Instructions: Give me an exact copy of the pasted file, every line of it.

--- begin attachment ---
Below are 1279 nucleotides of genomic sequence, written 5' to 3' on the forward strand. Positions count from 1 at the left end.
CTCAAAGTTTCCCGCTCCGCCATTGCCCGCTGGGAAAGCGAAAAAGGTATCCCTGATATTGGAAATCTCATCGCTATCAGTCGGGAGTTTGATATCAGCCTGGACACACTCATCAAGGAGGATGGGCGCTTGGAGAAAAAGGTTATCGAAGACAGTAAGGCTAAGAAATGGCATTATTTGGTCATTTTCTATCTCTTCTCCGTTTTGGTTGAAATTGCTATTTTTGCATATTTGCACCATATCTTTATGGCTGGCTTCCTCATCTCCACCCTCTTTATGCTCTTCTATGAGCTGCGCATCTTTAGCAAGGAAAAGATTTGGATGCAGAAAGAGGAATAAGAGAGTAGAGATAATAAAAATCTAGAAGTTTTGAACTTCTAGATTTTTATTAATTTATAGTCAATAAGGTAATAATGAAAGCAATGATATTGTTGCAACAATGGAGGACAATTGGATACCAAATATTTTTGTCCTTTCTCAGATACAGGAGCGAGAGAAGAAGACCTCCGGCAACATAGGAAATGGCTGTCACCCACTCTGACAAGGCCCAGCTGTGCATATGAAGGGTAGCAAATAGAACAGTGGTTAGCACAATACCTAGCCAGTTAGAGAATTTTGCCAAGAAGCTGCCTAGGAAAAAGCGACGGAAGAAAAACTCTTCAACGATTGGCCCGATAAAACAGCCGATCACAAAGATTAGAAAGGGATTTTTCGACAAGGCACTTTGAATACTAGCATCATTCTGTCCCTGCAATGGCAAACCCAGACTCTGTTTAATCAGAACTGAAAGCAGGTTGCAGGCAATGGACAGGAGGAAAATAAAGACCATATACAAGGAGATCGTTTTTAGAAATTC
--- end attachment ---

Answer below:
Below are 1279 nucleotides of genomic sequence, written 5' to 3' on the forward strand. Positions count from 1 at the left end.
CTCAAAGTTTCCCGCTCCGCCATTGCCCGCTGGGAAAGCGAAAAAGGTATCCCTGATATTGGAAATCTCATCGCTATCAGTCGGGAGTTTGATATCAGCCTGGACACACTCATCAAGGAGGATGGGCGCTTGGAGAAAAAGGTTATCGAAGACAGTAAGGCTAAGAAATGGCATTATTTGGTCATTTTCTATCTCTTCTCCGTTTTGGTTGAAATTGCTATTTTTGCATATTTGCACCATATCTTTATGGCTGGCTTCCTCATCTCCACCCTCTTTATGCTCTTCTATGAGCTGCGCATCTTTAGCAAGGAAAAGATTTGGATGCAGAAAGAGGAATAAGAGAGTAGAGATAATAAAAATCTAGAAGTTTTGAACTTCTAGATTTTTATTAATTTATAGTCAATAAGGTAATAATGAAAGCAATGATATTGTTGCAACAATGGAGGACAATTGGATACCAAATATTTTTGTCCTTTCTCAGATACAGGAGCGAGAGAAGAAGACCTCCGGCAACATAGGAAATGGCTGTCACCCACTCTGACAAGGCCCAGCTGTGCATATGAAGGGTAGCAAATAGAACAGTGGTTAGCACAATACCTAGCCAGTTAGAGAATTTTGCCAAGAAGCTGCCTAGGAAAAAGCGACGGAAGAAAAACTCTTCAACGATTGGCCCGATAAAACAGCCGATCACAAAGATTAGAAAGGGATTTTTCGACAAGGCACTTTGAATACTAGCATCATTCTGTCCCTGCAATGGCAAACCCAGACTCTGTTTAATCAGAACTGAAAGCAGGTTGCAGGCAATGGACAGGAGGAAAATAAAGACCATATACAAGGAGATCGTTTTTAGAAATTC